I thank you for your interest and wish you continued success in your important work.
Hubert A. Ingraham
Letter to Erik of Notes from the Road
In July, 2006, Ingraham wrote me a long letter about Bakers Bay. At the time, he was a candidate. His platform was based in large part on the message being promoted by Save Guana Cay Reef. And...he won. So in this letter, Ingraham puts more blame on the Christie Administration than Discovery Land Company. But I cannot blame him for this: as a candidate for Prime Minister, Ingraham must have good words for foreign developers.
I should point out that Ingraham has made incredible progress in promoting the agenda that the Guana Cay locals and others have brought to national attention. Here is his letter:
The question has been asked, with regard to the development of Baker’s Bay, Great Guana Cay, “Will the FNM favour local and environmental interests over the short term interests of foreign developers?”
A Government led by the Free National Movement will take full account of the environmental, social and economic impact of any and all development projects prior to approval.
The FNM believes that recognition of, and appropriate response to, local concerns during the consideration of a proposed development is critically important. A project which does not enjoy broad community support will not, except in the most exceptional circumstances (such as overriding public or national interest), be approved.
The FNM accepts that foreign investment is absolutely essential to Bahamian economic development. Hence, approval of international investment or development projects that are consistent with good environmental practices and will benefit Bahamians will be welcomed, encouraged and facilitated.
Protection of our environment is not an expediency for the Free National Movement; it is central and at the core of our philosophy as a party. Development projects which are not environmentally sustainable will be rejected by an FNM Government.
With specific regard to the development at Baker’s Bay, Abaco, the FNM believes that the people most impacted by the development, the residents of Great Guana Cay, were not properly kept in the picture as the Government moved to sell or long lease much if not all of the remaining public lands on the cay to the private developers of the Baker’s Bay Resort. This was wrong and unacceptable.
As legitimate concerns were raised by residents concerning possible adverse impacts on their livelihoods as fishermen and tour dive operators should the proposed development damage the off-shore coral reef, the government became secretive; it withheld from the public information contained in the Environmental Impact Assessment conducted on the proposed development. This caused many people to expect the worst from the development.
The veil of secrecy continued as residents of Great Guana Cay sought to learn how their traditional access to beaches and to traditional crabbing areas falling within the proposed development zone would be preserved. Again mistrust was fostered.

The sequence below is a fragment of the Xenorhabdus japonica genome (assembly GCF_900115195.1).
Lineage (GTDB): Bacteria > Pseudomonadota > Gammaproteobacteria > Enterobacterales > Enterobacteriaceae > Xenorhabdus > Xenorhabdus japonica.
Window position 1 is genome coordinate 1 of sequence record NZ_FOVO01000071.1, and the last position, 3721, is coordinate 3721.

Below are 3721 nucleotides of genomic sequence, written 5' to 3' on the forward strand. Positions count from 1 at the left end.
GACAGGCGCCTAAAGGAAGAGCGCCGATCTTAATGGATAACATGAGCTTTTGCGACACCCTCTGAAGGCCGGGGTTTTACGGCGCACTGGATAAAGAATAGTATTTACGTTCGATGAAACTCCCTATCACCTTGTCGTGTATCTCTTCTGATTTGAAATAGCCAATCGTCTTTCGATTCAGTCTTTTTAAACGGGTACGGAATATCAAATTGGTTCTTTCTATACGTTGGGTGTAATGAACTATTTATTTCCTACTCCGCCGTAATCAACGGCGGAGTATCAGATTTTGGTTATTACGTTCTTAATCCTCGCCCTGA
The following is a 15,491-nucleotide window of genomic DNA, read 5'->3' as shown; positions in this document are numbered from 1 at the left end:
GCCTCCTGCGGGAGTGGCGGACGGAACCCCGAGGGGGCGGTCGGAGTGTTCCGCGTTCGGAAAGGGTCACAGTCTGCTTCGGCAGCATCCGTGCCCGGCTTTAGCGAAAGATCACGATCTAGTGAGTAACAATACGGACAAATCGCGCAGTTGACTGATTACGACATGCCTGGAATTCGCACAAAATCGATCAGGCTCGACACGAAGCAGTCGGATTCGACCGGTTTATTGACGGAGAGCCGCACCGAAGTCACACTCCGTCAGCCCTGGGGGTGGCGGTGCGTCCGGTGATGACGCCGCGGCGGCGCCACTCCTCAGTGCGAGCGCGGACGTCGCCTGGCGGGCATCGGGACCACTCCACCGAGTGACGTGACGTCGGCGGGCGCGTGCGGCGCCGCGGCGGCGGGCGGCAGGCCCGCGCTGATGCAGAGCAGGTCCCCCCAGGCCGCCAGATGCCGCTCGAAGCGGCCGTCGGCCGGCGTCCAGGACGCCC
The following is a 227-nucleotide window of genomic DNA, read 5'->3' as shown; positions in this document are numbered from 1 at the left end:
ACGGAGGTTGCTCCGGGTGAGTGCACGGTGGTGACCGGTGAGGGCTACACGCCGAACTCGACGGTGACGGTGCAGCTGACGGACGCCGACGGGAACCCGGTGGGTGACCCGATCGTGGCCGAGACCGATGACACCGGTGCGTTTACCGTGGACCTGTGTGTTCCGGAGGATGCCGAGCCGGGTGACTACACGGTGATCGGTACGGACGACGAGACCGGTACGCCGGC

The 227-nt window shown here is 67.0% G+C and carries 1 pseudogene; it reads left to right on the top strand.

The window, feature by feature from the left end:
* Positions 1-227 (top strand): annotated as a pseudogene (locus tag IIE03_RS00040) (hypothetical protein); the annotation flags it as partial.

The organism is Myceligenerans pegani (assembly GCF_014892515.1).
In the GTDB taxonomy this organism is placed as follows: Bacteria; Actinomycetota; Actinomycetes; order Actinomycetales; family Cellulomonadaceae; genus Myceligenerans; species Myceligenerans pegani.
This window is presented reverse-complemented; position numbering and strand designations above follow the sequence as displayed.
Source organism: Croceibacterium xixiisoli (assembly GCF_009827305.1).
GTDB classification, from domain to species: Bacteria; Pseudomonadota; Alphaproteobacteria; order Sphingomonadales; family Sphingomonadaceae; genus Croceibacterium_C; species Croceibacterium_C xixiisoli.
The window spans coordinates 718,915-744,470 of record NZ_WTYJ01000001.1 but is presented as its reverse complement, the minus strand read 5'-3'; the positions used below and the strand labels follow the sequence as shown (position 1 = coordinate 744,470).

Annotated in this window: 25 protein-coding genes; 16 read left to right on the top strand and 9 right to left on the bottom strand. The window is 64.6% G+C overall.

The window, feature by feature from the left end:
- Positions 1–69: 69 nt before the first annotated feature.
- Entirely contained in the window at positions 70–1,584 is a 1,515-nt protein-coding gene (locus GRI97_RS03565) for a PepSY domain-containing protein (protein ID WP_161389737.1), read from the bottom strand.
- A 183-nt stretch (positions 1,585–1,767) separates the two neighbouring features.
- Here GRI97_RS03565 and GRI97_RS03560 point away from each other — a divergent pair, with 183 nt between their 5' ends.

Furthermore, residents who had been told by this and previous governments, that they could not obtain ownership of any portion of Treasury or Crown Lands if they did not propose to invest financially in its development, learned that the developers at Baker’s Bay were being granted and/or long-leased lands to be held in their natural state. This naturally fuelled increased distrust among residents.
The FNM has met with residents of Great Guana Cay and their local representatives on a number of occasions, most recently on the cay during May, and also with the developers of Baker’s Bay.
The FNM believes that the concerns of the residents of Great Guana Cay are genuine and not mean-spirited.
The FNM has also found the Baker’s Bay development group to be of the highest quality and the kind of investors who should be made welcome in our country.
The FNM has been especially satisfied by efforts of the developers to engage professional Bahamians skilled in the design and oversight of environmental aspects of the development.
The Environmental Impact Assessment (EIA) was made available to the FNM in May. Since that time the FNM has had the EIA reviewed by a qualified environmental engineer. It is indeed regrettable that this document has not been more widely available to interested parties. Its early release may have gone a long way toward allaying many of the fears of the residents of Great Guana Cay.
Our review of the EIA indicates that steps being taken at the development with regard to native plant and tree protection are commendable. This initiative is being competently led by a Bahamian professional.
Further, the review reveals that designs proposed for the construction and operation of the development’s marina appear to follow recommended best practices for an environment-friendly facility. This would be in keeping with the developer’s expectation to operate a “Blue Flag” marina.
It does appear that some additional mitigating work ought to be undertaken to provide greater comfort with regard to run-off fertilizers and/or insecticides associated with the golf course – a matter which is of the greatest concern to all Bahamians interested in protecting the integrity of the Guana Cay reef.
It is questionable whether a golf course ought to have been approved by the government for this development given that Abaco already hosts two golf courses, one only 5 miles away in Treasure Cay.
As regards land matters, it is for the government to speak early and to speak clearly on what arrangements it has agreed with the developers for the publicly-owned lands on Guana Cay.
Bahamian citizens ought not to be left in the dark as to what public lands have been sold or long-leased to developers, nor should the terms and conditions of those transactions be secret.